Based on country, work etc. – OECD recommends a different tax system for Austria

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Based on country, work etc. – OECD recommends a different tax system for Austria

The Organisation for Economic Co-operation and Development (OECD) presented several reform proposals to the Austrian government on Monday. These include a different tax system and a lower national debt. However, the OECD assesses the economic and social situation as generally positive.

The economy has “developed well over the past 20 years,” OECD Secretary-General Mathias Cormann said at a news conference in Vienna on Monday. Living standards in Austria are higher than in most OECD countries and income inequality is relatively low because of public transfers. Nevertheless, inflation is currently high, despite the decline in inflation.

Low taxes on property, high on labor
The Organization of Industrialized Countries sees the need for a change in the tax system. In Austria, real estate is taxed “at a low level”, but the tax burden on work is high. That is why the experts recommend in their 140-page report to shift the tax burden from labor “to other bases”, including higher CO2 emissions.2– and property taxes. Property values ​​should be updated regularly. Another suggestion: relax the strict admission requirements for certain professional services.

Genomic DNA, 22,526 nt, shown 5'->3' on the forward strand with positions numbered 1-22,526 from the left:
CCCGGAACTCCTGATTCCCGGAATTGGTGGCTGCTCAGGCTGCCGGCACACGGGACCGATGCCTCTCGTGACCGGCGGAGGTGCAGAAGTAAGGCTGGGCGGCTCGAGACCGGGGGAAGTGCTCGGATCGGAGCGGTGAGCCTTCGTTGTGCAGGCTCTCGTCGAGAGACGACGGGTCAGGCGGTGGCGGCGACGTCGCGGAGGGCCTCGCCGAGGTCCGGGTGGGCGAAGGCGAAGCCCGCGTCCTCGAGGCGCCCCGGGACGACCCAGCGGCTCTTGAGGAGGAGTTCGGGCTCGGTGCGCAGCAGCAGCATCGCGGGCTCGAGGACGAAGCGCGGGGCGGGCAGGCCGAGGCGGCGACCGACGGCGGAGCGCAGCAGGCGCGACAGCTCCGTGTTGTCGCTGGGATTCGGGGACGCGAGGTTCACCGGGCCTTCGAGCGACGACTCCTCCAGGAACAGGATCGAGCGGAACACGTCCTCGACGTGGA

The organization is also concerned about Austria’s “relatively high” national debt. It recommends introducing a medium-term plan to reduce the deficit and debt. In addition, the pension system should be safeguarded, for example by linking the starting age to the life expectancy of the population.

More incentive for paternity leave
Reforms are also needed in climate, health, school systems and childcare. The report says that women’s participation in the labour market is constrained by “the inadequate provision of quality childcare”. Stronger incentives for fathers to take parental leave could also help to ensure that the time they spend with their children is more evenly shared between mothers and fathers.

The OECD recommendations are taken “very seriously”, said Economics Minister Martin Kocher (ÖVP), and the country report offers a “fresh look” at Austria.

Source: Krone

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